This morning I reflect on how it felt to me to be a caregiver. I would do it again because it was the greatest gift I could give. I would however change a few things to better support myself.
I went into my caregiving with my eyes open, love in my heart, hope for a cure and my husband next to me to raise awareness together. I came out broken, empty, defeated and lost.
The first year was my honeymoon year. The year we moved into our dream home Cliff built. He was home from work and puttered around the house. A trip to Disney with the kids, camping a family year of memories and small changes with mobility and weakness.
Maybe this is why no one sits down with you to explain what caregiving really feels like in the midst of it. I would have been horrified and paralyzed.
Year two to four were intense, ever changing and life changing.
We joined a drug study out of Montreal. A monthly trip to the clinic to try a new drug. Was he on the drug or placebo. We dropped out after a year. He had progressed to a wheelchair full time in that year. A 16 hour day to do the round trip. We found it to demanding. We both hoped his participation helped. He was changing weekly. Trying to troubleshoot the changes, adapt our routines and introduce more help. Our family was no longer the four of us, there were PSW’s to support his care while I was at work. Our daughter started counselling because she had worry in her tummy, could not stay focused at school. Appointments to Child Development to see if she had a learning disability. She was only five when her dad got sick.
My husband losing control of his ability to move, speak, swallow. His frustration and anger and some days he lashed out at the one he knew was not going anywhere, me. I am trying very hard to be the glue that keeps us all safe and well. Pulling in the health professionals to support my husband and the kids. I had become the master of the family that was rocking this journey from the outside.
I pushed down any fear, emotion, guilt, anger that arose. There is no time for that. Funny thing, at some point you have to release the pain. I would find places to cry quietly so no one would hear. I wanted to run away some days. Some days I wanted to run into the woods and scream at the top of my lungs or punch a tree. There was so much I was trying to hide.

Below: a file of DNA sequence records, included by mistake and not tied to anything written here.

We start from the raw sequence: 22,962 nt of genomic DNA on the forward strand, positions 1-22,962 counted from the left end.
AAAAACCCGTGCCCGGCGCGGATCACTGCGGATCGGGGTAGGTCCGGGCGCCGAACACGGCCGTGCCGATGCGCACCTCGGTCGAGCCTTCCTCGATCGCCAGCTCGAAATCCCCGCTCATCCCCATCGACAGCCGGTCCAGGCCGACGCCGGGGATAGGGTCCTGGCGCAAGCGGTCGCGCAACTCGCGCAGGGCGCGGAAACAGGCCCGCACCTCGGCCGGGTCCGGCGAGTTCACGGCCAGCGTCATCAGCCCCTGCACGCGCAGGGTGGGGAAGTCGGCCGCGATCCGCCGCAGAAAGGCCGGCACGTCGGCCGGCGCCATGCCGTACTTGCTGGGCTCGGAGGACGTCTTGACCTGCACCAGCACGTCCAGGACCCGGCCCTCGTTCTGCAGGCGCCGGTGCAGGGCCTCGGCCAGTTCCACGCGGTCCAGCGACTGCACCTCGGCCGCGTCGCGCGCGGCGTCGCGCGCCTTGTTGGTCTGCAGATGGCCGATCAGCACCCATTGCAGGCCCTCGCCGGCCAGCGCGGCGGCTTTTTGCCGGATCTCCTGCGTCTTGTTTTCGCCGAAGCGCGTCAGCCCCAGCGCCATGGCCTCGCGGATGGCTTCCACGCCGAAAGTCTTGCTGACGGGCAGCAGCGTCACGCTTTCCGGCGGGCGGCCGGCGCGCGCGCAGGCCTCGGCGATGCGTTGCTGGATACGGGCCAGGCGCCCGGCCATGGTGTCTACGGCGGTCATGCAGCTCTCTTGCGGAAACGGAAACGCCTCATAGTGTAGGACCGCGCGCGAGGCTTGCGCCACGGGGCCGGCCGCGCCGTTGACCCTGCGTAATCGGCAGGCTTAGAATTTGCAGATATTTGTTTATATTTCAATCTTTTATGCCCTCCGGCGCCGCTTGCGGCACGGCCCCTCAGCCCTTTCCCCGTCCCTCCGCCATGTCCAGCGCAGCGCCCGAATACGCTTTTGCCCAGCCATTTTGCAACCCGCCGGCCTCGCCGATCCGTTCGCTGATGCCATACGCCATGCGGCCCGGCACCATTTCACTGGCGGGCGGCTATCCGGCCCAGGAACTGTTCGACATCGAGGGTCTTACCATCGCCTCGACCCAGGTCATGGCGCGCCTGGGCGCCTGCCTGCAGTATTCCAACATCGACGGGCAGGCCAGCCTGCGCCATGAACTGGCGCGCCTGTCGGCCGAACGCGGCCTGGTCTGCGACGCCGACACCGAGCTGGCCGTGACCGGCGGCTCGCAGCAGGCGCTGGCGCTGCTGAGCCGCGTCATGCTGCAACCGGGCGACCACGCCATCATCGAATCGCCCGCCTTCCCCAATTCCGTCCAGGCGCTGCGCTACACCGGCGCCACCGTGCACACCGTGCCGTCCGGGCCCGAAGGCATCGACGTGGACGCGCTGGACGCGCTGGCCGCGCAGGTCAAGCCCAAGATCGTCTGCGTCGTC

I was so focused on caregiving, working, family I was some how surprised when I hit my limit. I was the voice and strength for my husband and kids. I had no voice for myself, I was silent.
Year five and six were terrifying, life changing and raw. I had to face the reality no more full time caregiving. My husband admitted to LTC. I was devastated, quilt ridden the most important promise broken, you can die at home. I was now a failure.
I had to make a decision to seek out support and do the intense work to regain my emotional, physical health while part time caregiving and working and raising our children. If I didn’t, how would I navigate my husbands death, the grief and support my children through their loss.
I often sit and wonder how my caregiving experience would have been if in the very beginning I was counselled on the demands of caregiving, the importance of self-care and emotional support from the beginning. The routine would have been part of my caregiving role because it was introduced as a part of the health plan for us both. Would I have avoided hitting the wall, caregiver burnout, loss of myself. I guess I will never know.
I do know that caregivers matter, they need a voice and support.
From this place of love I published my workbook. The tool and companion through every stage. It might be just journaling while in the most intense stage. The worksheets when caregiving is less demanding or in the grief, healing stage. It is how I am giving back and hope in some small way the ability for caregivers to keep their voice strong